Today: July 20, 2024

Nosferatu: A Symphony of Horror

We are unbelievably lucky to be able to see Nosferatu at all.  This is famously the earliest film adaptation of Bram Stoker‘s Dracula, although not exactly officially.  Director F.W. Murnau didn’t get the rights to adapt the book but just went ahead anyway, changing all the names to hide the fact.  (He’d apparently got away with this a few years before with a version of Jekyll & Hyde, now thought to be lost.)  Stoker’s widow however saw through this, successfully sued, and the producers were made to destroy all the prints and negatives.  Thankfully one or two nitrate prints slipped through the net and in good enough condition for the film to be restored for a cinema and Blu-ray re-release from Eureka‘s Masters of Cinema just in time for Halloween.

Estate clerk Hutter (Gustav Von Wagenheim) is given a task by his employer Knock (Alexander Granach) that will pay very well indeed.  Count Orlock (Max Schrek) wants to buy a house in the town and Hutter must bring all the paperwork to him.  So he has to leave his wife Ellen (Greta Schroder) on a long trip to the castle in the Carpathian Mountains.  Once there, he soon realises the Count’s true nature and he must get back to warn the town of the danger.  But Orlock is already on his way, ready to feast on Wisborg’s lifeblood, to cover his tracks, and bring the Plague with him.

Made over nine decades ago, Nosferatu has a lot you have to adjust to.  The acting is enthusiastic by a lot of the cast, Von Wagenheim in particular, as it’s very much of the stage style of the time.  Also, the early film cameras mean that it’s clear that the night scenes were filmed during the day (the film tinting helps with this a bit).  Finally, the pacing may seem a bit slow to a modern audience but for a film of the time it’s actually pretty brisk.

Most of these are nitpicks though, as this film still has a power that grabs and enthrals viewers nearly a century later.  For a start, the film has no fear in showing the supernatural.  When Hollywood made its Dracula in 1931, its count was a far more urbane charmer and we never saw him leave his coffin.  In this film, two of its biggest scares involve the vampire in his coffin and he is an utterly inhuman fiend.  The look of Orlock has rightly become iconic.  While Bela Lugosi became the trendsetter for vampires, Max Schrek’s uniquely rodent-like count is the go-to.

As a whole, the film has a unique creepy feel.  The film uses a lot of the style known as “Expressionism”, with a lot of odd camera angles and lighting effects to achieve the atmosphere.  Interestingly, the film uses a lot of location filming, which was quite a rarity for films of the era given the nature of camera equipment at the time.  As effective as the scenes shot in studio are, shooting in Wismar helps give the film the feeling of something unnatural invading the most idyllic of locations.  The ship coming into port, the processions of coffin bearers carrying away Orlock and the Plague’s victims will stay with you.

The film uses the story of Dracula in a very interesting manner.  It mainly uses the first part of the novel, dealing with Harker/Hutter’s journey to see Dracula/Orlock and the Count’s arrival in England/Wisborg.  One major point is that this film may be the best ever onscreen take on one of the novel’s most effective sequences; the doomed voyage of the Demeter, the ship carrying the vampire.  The crew falling victim to Orlock one by one, not knowing what’s happening until it’s far too late is the true stuff of nightmares.  (There has been talk of doing a film adaptation of just this section in recent years).  As for the way it deviates from the book, Mina/Ellen is given a far bigger role in the climax and the vampire’s defeat in a truly moving ending.  The addition of the plague element is particularly chilling when one realises this was made only two years after the flu epidemic that killed millions in the wake of the Great War.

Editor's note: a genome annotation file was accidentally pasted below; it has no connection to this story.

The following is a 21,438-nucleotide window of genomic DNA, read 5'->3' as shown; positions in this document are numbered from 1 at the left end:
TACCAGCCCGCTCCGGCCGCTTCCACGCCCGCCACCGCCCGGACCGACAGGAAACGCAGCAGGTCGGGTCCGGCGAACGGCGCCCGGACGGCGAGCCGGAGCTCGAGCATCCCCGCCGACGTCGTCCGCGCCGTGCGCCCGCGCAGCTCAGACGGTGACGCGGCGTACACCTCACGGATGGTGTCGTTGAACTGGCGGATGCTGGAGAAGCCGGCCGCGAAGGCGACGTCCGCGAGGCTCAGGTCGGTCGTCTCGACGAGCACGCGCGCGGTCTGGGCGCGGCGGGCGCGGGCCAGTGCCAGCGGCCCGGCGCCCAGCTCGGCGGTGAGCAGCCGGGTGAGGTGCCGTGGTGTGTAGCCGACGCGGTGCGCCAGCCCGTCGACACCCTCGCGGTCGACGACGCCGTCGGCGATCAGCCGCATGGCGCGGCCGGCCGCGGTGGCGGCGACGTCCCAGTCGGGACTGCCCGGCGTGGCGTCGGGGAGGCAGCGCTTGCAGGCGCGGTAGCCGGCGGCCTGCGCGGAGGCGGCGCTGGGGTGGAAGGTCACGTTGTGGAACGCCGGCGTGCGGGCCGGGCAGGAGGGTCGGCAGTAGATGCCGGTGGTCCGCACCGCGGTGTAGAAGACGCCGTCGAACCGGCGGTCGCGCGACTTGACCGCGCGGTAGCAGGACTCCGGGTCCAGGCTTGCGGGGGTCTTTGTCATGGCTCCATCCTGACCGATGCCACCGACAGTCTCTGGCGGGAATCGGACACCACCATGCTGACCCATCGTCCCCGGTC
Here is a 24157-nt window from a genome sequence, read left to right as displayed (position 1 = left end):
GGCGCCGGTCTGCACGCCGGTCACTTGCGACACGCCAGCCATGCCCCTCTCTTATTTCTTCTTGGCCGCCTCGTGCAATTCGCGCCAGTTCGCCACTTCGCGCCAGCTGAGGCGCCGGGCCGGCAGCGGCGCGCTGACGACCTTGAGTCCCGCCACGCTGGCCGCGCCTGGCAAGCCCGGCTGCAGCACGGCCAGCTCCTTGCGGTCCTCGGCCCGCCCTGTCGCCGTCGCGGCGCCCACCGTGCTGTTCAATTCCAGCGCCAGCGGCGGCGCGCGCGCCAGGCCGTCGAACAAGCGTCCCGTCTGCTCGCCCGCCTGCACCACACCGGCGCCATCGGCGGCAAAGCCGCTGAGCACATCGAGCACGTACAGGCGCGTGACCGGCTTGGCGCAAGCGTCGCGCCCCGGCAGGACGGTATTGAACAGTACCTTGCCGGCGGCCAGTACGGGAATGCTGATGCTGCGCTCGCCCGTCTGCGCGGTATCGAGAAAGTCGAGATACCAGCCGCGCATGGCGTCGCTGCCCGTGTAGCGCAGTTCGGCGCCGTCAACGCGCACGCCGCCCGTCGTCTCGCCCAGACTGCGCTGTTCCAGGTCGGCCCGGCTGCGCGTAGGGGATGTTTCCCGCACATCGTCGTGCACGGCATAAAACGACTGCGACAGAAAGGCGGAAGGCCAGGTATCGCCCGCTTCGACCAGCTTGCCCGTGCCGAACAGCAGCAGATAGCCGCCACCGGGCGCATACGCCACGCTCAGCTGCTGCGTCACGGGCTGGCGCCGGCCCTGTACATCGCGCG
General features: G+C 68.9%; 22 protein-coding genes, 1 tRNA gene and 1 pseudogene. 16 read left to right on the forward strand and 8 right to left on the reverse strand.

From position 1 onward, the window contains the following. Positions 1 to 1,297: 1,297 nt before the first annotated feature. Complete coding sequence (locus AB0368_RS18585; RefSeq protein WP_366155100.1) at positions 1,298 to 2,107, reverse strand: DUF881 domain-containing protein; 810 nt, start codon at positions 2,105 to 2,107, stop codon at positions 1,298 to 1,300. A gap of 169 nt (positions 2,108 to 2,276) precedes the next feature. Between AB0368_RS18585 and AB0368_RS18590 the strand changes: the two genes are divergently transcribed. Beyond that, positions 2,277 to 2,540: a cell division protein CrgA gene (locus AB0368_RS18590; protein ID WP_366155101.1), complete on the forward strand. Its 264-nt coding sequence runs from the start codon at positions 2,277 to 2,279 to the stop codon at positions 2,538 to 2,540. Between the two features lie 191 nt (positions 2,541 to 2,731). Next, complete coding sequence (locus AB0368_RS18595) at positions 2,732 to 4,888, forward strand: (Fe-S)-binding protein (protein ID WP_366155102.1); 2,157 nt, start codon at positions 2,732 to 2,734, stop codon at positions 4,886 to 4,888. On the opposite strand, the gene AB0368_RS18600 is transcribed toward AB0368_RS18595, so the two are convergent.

The big question is how well does this look on the big screen?  Well, given the film’s history, and the severe limitations of the source material, it’s never going to end up looking pixel perfect.  The print still has a lot of issues with marks and scratches, and that can’t be helped, nor so the issues with the slightly erratic camera speed.  Despite this though, the new restoration looks pretty good.  Far more detail is clear, with a number of subtleties of set design and Schrek’s performance now visible again.  It’s matched by a good new performance of the original soundtrack by Hans Erdmann, which is a blessing after quite a few versions with not-great scores.  (The best version before this was written by Hammer films composer James Bernard).

Nosferatu has aged well; it’s not “scary” in the jump-scare filled way modern horror is. In fact, it’s an oddly comforting sort of fear flick today, maybe because there have been so many references to it over the years.  It’s influence is everywhere, from the original Salem’s Lot to even a surprise appearance on Spongebob Squarepants. It was also the basis for 2000’s Shadow of the Vampire, which poses the idea that Max Schrek was a real vampire.   Nothing is quite like experiencing the original though, and this Halloween is the perfect time to do that.  The release has been arranged through the BFI as part of their Gothic season, which will also be including a cinema re-release of Werner Herzog‘s worthy remake of this Nosferatu, the Vampyre.  Thank you BFI and Eureka for giving cinemagoers a chance to see once again the origins and true power of the vampire myth on screen.

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